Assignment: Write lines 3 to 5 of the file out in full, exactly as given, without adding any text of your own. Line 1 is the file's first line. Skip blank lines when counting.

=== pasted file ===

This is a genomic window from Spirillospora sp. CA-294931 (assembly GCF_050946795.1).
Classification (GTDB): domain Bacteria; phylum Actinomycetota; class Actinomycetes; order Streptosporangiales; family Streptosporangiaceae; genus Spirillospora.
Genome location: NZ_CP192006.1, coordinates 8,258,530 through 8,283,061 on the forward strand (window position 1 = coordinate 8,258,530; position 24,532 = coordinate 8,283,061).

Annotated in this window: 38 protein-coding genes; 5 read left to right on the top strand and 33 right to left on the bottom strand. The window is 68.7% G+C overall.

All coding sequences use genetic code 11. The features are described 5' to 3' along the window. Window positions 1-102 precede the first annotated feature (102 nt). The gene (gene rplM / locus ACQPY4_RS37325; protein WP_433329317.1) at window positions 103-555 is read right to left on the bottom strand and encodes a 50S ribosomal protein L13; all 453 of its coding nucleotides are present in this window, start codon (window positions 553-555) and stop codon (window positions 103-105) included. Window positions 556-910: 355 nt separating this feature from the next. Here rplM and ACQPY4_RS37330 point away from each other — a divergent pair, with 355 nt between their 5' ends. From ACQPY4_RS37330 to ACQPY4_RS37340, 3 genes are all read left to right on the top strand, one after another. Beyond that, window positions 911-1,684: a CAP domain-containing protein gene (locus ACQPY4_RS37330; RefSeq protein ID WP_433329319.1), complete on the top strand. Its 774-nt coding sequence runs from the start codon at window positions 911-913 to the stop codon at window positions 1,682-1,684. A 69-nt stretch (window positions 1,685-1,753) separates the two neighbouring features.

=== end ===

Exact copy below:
Genome location: NZ_CP192006.1, coordinates 8,258,530 through 8,283,061 on the forward strand (window position 1 = coordinate 8,258,530; position 24,532 = coordinate 8,283,061).

Annotated in this window: 38 protein-coding genes; 5 read left to right on the top strand and 33 right to left on the bottom strand. The window is 68.7% G+C overall.

All coding sequences use genetic code 11. The features are described 5' to 3' along the window. Window positions 1-102 precede the first annotated feature (102 nt). The gene (gene rplM / locus ACQPY4_RS37325; protein WP_433329317.1) at window positions 103-555 is read right to left on the bottom strand and encodes a 50S ribosomal protein L13; all 453 of its coding nucleotides are present in this window, start codon (window positions 553-555) and stop codon (window positions 103-105) included. Window positions 556-910: 355 nt separating this feature from the next. Here rplM and ACQPY4_RS37330 point away from each other — a divergent pair, with 355 nt between their 5' ends. From ACQPY4_RS37330 to ACQPY4_RS37340, 3 genes are all read left to right on the top strand, one after another. Beyond that, window positions 911-1,684: a CAP domain-containing protein gene (locus ACQPY4_RS37330; RefSeq protein ID WP_433329319.1), complete on the top strand. Its 774-nt coding sequence runs from the start codon at window positions 911-913 to the stop codon at window positions 1,682-1,684. A 69-nt stretch (window positions 1,685-1,753) separates the two neighbouring features.